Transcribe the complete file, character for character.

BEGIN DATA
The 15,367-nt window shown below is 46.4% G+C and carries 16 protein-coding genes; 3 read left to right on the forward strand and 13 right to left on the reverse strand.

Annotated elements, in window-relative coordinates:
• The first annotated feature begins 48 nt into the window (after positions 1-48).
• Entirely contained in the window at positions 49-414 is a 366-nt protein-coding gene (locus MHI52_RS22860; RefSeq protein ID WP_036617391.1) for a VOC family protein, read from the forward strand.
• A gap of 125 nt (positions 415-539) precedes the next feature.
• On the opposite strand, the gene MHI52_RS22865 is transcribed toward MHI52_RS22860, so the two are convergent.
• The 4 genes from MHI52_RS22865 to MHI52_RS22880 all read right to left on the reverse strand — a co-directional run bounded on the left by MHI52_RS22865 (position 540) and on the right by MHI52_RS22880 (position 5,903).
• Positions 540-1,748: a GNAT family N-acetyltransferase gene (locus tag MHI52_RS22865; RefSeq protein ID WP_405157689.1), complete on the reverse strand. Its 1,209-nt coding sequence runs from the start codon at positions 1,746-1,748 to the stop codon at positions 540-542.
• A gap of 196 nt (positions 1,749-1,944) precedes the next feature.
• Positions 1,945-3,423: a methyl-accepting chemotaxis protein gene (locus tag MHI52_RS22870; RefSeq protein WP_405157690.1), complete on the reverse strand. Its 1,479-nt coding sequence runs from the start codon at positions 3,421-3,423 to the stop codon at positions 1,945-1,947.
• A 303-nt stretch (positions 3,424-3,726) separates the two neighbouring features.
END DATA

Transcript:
The 15,367-nt window shown below is 46.4% G+C and carries 16 protein-coding genes; 3 read left to right on the forward strand and 13 right to left on the reverse strand.

Annotated elements, in window-relative coordinates:
• The first annotated feature begins 48 nt into the window (after positions 1-48).
• Entirely contained in the window at positions 49-414 is a 366-nt protein-coding gene (locus MHI52_RS22860; RefSeq protein ID WP_036617391.1) for a VOC family protein, read from the forward strand.
• A gap of 125 nt (positions 415-539) precedes the next feature.
• On the opposite strand, the gene MHI52_RS22865 is transcribed toward MHI52_RS22860, so the two are convergent.
• The 4 genes from MHI52_RS22865 to MHI52_RS22880 all read right to left on the reverse strand — a co-directional run bounded on the left by MHI52_RS22865 (position 540) and on the right by MHI52_RS22880 (position 5,903).
• Positions 540-1,748: a GNAT family N-acetyltransferase gene (locus tag MHI52_RS22865; RefSeq protein ID WP_405157689.1), complete on the reverse strand. Its 1,209-nt coding sequence runs from the start codon at positions 1,746-1,748 to the stop codon at positions 540-542.
• A gap of 196 nt (positions 1,749-1,944) precedes the next feature.
• Positions 1,945-3,423: a methyl-accepting chemotaxis protein gene (locus tag MHI52_RS22870; RefSeq protein WP_405157690.1), complete on the reverse strand. Its 1,479-nt coding sequence runs from the start codon at positions 3,421-3,423 to the stop codon at positions 1,945-1,947.
• A 303-nt stretch (positions 3,424-3,726) separates the two neighbouring features.